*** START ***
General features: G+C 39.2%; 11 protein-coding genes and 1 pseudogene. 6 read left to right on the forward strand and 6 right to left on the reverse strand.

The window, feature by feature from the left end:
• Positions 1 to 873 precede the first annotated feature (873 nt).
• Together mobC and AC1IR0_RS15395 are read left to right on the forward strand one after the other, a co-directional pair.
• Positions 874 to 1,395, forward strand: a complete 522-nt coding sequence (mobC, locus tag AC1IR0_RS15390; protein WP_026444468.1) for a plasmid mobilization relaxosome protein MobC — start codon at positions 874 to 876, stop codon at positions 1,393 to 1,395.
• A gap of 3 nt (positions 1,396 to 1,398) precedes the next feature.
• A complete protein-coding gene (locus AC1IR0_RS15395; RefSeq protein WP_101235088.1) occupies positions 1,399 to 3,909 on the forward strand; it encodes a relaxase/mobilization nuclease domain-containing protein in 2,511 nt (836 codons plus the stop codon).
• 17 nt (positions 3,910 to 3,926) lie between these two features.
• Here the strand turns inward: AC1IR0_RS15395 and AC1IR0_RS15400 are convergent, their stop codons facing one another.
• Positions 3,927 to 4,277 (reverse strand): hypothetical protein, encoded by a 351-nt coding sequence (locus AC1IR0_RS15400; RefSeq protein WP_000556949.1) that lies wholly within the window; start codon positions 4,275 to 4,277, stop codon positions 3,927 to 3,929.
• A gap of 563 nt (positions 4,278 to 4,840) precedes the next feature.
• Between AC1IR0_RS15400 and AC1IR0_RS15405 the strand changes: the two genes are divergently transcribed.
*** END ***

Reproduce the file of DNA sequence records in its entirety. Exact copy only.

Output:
General features: G+C 39.2%; 11 protein-coding genes and 1 pseudogene. 6 read left to right on the forward strand and 6 right to left on the reverse strand.

The window, feature by feature from the left end:
• Positions 1 to 873 precede the first annotated feature (873 nt).
• Together mobC and AC1IR0_RS15395 are read left to right on the forward strand one after the other, a co-directional pair.
• Positions 874 to 1,395, forward strand: a complete 522-nt coding sequence (mobC, locus tag AC1IR0_RS15390; protein WP_026444468.1) for a plasmid mobilization relaxosome protein MobC — start codon at positions 874 to 876, stop codon at positions 1,393 to 1,395.
• A gap of 3 nt (positions 1,396 to 1,398) precedes the next feature.
• A complete protein-coding gene (locus AC1IR0_RS15395; RefSeq protein WP_101235088.1) occupies positions 1,399 to 3,909 on the forward strand; it encodes a relaxase/mobilization nuclease domain-containing protein in 2,511 nt (836 codons plus the stop codon).
• 17 nt (positions 3,910 to 3,926) lie between these two features.
• Here the strand turns inward: AC1IR0_RS15395 and AC1IR0_RS15400 are convergent, their stop codons facing one another.
• Positions 3,927 to 4,277 (reverse strand): hypothetical protein, encoded by a 351-nt coding sequence (locus AC1IR0_RS15400; RefSeq protein WP_000556949.1) that lies wholly within the window; start codon positions 4,275 to 4,277, stop codon positions 3,927 to 3,929.
• A gap of 563 nt (positions 4,278 to 4,840) precedes the next feature.
• Between AC1IR0_RS15400 and AC1IR0_RS15405 the strand changes: the two genes are divergently transcribed.